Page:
|The baby boom after the Second World War lead to huge pressures on housing in and around London. the problem was exacerbated by the loss of much residential accommodation during enemy bombing, and the dilapidated condition of much of the remaining housing stock.
The Oxhey Estate arose as a direct response to this situation. It was one of the council estates that grew up rapidly on green-field sites at this time. Composed mainly of prefabricated panels, accommodation for 4,000 families was constructed between 1947 and 1952. The houses had a design life of about 25 years, but those houses are still there today.
The housing, despite being prefabricated, was to a relatively high standard, boasting an internal as well as an outside toilet, three bedrooms and a garden. In the days before universal central heating, the centrally located open fire with a hot water back boiler added to the comfort, although going to bed in the unheated box room in the depths of winter was bracing. For some of the folk who moved in from the London slums, this was luxury. The rural location and quiet roads made it paradise for the many children who grew up on this estate, although it must have been hell for the local farmers.
I was one of those children. My family relocated from a tenement in Edgware to South Oxhey in about 1949. My family consisted of Mum, Dad, five girls and two boys, of which I was the youngest. I shared a bedroom with all of them at one time or other. I presume that Hampden School was constructed at about this time, although it would be another nine years before I would go there.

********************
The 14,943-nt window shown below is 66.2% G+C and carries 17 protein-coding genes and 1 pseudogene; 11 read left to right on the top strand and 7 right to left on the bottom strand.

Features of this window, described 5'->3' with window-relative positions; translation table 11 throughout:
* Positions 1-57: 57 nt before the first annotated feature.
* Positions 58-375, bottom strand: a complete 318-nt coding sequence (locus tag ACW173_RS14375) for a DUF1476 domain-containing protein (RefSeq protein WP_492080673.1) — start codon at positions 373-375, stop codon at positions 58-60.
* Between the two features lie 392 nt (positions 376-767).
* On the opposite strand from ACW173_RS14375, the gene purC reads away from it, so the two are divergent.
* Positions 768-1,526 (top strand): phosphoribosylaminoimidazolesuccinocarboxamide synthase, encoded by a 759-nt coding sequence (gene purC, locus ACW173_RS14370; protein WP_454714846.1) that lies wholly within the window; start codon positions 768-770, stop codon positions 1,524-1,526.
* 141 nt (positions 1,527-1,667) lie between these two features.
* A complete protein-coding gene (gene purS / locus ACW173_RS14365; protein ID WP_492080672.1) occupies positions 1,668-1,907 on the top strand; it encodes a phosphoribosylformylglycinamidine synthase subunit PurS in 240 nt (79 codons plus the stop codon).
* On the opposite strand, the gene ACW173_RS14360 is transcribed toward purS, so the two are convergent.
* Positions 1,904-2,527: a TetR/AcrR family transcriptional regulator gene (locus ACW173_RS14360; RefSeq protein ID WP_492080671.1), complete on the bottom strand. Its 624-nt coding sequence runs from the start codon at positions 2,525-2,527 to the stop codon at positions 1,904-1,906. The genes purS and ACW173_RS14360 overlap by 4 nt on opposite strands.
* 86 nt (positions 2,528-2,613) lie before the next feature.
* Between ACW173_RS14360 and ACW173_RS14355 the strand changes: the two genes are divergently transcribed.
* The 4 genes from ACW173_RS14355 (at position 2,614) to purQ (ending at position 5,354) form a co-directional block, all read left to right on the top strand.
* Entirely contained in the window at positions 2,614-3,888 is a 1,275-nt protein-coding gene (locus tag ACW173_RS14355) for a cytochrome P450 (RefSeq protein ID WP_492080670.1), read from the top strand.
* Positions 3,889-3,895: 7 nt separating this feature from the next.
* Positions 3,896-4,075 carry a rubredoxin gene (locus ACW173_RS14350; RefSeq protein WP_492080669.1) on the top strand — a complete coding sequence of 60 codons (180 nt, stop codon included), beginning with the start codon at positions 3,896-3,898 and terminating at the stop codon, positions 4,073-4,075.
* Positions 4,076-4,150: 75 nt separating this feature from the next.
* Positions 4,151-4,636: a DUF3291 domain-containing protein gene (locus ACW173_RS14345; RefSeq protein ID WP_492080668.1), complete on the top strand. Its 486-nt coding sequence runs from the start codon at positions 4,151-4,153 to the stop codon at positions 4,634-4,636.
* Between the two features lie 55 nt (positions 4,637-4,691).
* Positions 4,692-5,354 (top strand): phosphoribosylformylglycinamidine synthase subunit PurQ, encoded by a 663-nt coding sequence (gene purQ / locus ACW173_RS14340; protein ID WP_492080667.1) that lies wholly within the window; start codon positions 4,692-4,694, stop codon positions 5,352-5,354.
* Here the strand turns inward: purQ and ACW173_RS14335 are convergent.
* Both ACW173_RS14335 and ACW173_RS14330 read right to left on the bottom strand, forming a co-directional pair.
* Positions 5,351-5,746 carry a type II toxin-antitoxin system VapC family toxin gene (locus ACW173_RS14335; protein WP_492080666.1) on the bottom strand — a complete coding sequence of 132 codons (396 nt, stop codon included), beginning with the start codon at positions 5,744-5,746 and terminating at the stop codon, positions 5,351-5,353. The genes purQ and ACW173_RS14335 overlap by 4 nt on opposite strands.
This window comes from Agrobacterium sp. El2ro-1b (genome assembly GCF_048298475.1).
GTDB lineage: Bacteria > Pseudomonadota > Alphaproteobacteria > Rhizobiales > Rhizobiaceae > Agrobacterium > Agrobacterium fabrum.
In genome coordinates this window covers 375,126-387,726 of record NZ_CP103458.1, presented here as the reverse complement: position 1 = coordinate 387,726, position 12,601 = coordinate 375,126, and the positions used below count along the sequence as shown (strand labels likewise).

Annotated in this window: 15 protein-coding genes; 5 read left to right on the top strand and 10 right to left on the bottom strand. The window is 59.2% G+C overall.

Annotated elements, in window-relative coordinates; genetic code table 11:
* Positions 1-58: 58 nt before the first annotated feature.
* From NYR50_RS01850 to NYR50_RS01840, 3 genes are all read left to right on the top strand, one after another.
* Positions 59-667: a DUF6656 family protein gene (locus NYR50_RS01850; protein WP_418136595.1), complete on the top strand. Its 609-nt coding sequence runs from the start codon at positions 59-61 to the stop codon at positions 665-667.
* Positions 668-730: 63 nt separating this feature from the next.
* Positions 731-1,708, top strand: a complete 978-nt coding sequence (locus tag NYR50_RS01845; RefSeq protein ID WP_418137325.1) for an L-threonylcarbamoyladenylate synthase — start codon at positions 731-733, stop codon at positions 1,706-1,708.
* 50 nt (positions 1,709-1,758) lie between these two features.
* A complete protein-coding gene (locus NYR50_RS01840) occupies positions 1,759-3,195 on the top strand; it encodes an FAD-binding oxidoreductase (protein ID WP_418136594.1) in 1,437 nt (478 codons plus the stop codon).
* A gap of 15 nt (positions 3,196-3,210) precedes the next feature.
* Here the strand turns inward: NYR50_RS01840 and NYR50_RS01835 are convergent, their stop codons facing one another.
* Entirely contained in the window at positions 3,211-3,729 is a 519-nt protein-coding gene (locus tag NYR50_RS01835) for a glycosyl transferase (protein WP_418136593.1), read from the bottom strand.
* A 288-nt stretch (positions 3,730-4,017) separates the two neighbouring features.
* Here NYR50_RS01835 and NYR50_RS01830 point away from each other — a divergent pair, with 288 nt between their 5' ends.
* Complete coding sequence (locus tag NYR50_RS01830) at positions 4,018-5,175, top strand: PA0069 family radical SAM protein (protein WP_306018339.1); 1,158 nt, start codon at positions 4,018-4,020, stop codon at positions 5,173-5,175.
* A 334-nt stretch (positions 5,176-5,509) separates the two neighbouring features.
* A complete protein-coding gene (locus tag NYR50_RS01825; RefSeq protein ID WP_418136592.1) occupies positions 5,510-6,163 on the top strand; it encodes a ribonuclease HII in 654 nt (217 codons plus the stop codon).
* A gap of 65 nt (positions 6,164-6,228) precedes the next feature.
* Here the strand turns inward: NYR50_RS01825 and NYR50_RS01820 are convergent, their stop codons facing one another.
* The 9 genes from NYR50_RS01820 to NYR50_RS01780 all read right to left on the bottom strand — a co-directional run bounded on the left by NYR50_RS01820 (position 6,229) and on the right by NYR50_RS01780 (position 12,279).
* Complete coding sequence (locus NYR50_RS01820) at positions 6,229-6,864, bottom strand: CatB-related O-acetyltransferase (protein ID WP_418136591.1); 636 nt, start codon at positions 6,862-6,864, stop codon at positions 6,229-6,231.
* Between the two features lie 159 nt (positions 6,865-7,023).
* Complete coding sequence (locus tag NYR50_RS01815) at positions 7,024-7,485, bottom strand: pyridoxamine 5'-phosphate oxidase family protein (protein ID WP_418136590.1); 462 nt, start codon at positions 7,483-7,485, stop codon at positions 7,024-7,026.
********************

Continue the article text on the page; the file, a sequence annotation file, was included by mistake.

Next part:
In September 1950 there were 393 pupils, but in less than six months this number had grown to 513. A huge number of feeder schools were involved, many children came from Paddington, Hammersmith and Kensington. They came into a new school with a 18 acre playing field, to a new estate surrounded by open countryside. In its early days, and to some extent later too, Hampden suffered from social problems as a direct result of the estate's rapid growth and diverse origins. A school inspection undertaken in 1955 noted "Difficulties in socialisation and behaviour have only just been overcome and they can now look forward to improvements in scholastic areas". The school's reputation for being a bit rough was still quite intact when I entered it in 1959. Social problems of a different kind were also evident later. It was a classic example of the folks on the other side of the track being better. Literally on the other side of the railway which formed one of the school’s boundaries there was a private housing estate. At least one of that estates inhabitants refused to let her daughter join us yobs at Hampden.
Incidentally, for those who are unaware of the schools's fate, it no longer exists. Presumably the age distribution on the estate does not support two secondary schools, and Clarendon was chosen to continue with its larger population and it was presumably also better equipped.